EU Vote Sets Up Paris Agreement for an Early Start

By adding many European states to the list of ratifiers, the Paris agreement would pass the threshold needed to go into force this year, far earlier than expected.

The European Union voted to ratify the Paris climate agreement
The European Union voted to ratify the Paris climate agreement on Friday. Credit: Reuters

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After months of foot-dragging, the European Union’s Council of Ministers voted unanimously on Friday to fast-track EU approval of the Paris climate agreement. The European Parliament is expected to vote to ratify the agreement on Tuesday, which would put the Paris deal into force in early November, before the next global climate conference in Morocco.

“This proves that Europe can still be a leader in climate policy even though there was much doubt about this lately,” said Reimund Schwarze, a climate policy expert with the Helmholtz Centre for Environmental Research in Leipzig, Germany. “There was some concern that the China-U.S. axis would start running the climate policy machine.

“Leadership in climate is part of the vision for the future of Europe.”

So far, 61 countries, representing almost 48 percent of global emissions, have ratified the Paris agreement. The EU’s 28 member states produce about 10 percent of the world’s greenhouse gas pollution. Their vote would push the emissions reduction commitments past the threshold necessary to send the Paris agreement into force early, much faster than the goal of 2020 set during last year’s Paris conference. It needs at least 55 countries, representing at least 55 percent of global emissions.

The United Nations has said it hopes entry into force would spur other signatories to ratify as soon as possible, “to ensure universal participation in its implementation.” Once in force, the ambitious agreement could stimulate immediate action to cut greenhouse gas emissions, which is seen as critical to reaching the goal of capping global warming at less than 2 degrees Celsius above the pre-industrial level.

The treaty’s ultimate objective is no net additions of greenhouse gases sometime in the second half of this century, and the sooner the better.

The EU has long been a leader in climate policy, with a goal of cutting emissions 40 percent by 2030. Individual European countries have made dramatic progress in shifting away from fossil fuels. Germany, which gets about 30 percent of its electricity from renewables, is a model for the shift to clean energy in industrialized countries. Tiny Denmark is a leader in offshore wind energy and the Netherlands and Norway have recently announced plans to phase out gasoline-powered cars by 2025.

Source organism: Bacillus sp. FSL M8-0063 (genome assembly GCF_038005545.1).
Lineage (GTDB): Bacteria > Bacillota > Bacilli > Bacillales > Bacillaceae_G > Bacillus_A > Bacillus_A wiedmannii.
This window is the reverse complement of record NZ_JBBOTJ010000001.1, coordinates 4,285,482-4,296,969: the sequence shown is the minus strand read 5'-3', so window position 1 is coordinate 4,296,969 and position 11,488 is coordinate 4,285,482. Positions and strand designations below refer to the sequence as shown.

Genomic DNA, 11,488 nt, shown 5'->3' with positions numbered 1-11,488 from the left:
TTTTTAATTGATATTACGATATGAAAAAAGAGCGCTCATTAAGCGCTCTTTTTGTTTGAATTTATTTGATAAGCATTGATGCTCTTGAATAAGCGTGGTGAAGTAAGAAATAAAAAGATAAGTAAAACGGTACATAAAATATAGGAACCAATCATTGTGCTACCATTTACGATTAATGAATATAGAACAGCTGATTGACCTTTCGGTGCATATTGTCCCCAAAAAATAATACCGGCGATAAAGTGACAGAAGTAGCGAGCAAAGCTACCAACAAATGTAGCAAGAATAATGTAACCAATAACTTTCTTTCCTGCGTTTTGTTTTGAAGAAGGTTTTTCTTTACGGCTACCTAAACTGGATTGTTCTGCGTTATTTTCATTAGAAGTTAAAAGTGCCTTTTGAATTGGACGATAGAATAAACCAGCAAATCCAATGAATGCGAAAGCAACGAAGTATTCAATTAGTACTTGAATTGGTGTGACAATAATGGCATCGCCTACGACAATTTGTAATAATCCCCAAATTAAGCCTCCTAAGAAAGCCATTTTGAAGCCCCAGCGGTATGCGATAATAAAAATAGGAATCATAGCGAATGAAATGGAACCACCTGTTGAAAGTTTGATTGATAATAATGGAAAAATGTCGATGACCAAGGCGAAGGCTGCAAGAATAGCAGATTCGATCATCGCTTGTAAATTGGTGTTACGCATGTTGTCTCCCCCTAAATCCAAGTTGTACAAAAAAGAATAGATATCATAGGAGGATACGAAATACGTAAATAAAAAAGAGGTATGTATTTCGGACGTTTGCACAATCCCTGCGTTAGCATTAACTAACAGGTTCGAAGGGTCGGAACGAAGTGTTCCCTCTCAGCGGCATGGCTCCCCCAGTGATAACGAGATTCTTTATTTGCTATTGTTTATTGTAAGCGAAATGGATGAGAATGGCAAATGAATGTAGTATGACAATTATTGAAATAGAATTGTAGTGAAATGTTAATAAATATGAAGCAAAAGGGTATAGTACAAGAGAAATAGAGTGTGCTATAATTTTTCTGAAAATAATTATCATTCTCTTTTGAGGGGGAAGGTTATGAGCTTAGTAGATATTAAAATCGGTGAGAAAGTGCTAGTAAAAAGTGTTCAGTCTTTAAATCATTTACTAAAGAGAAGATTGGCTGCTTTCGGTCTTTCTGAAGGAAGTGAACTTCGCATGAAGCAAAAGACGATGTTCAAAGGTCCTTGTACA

But the rise of right-wing nationalist parties across the EU in the past year, largely in response to immigration and terrorism, has threatened the continent’s climate consensus. The turmoil culminated in Britain’s decision to leave the EU. A block of eastern European countries, led by Poland, is also seeking concessions on climate policy, specifically how its coal use will be accounted for when Europe updates its emissions trading policy in 2017.

EU ratification would give Europe a major role in how the Paris deal will be implemented, said Jonathan Goventa, London director of E3G, a European climate and energy think tank.

“There are two aspects to this: pride and demonstrating commitment to the Paris agreement,” Goventa said. “And it’s partly about being at the table when the parties start meeting to design the rules of how the Paris agreement will be implemented. Our worry is that the EU will paint itself into a corner.”

The pace of ratification and implementation also has implications for European business, he said.

“The EU was an early economic leader in terms of developing clean energy technologies, but it’s beginning to lose some of that edge.” he said. “Already, the level of clean energy investments has been declining, whereas countries like China are developing very explicit strategies to dominate the world clean energy market.”

The unanimous vote could also give European citizens a renewed sense of unity, said Philippa Nuttall Jones, communications manager with the European Environmental Bureau, an organization representing 150 environmental groups with 15 million members.

“We’ve always sold ourselves as a leader. That’s what kept the momentum going, but there’s a lack of confidence in Europe at the moment,” she said.

Meanwhile, India, responsible for 7 percent of global emissions, is also expected to ratify the agreement in early October, giving even more momentum before the conference in Morocco.

Update on October 2, 2016: India officially turned over its instruments for ratification to the United Nations on Sunday, October 2.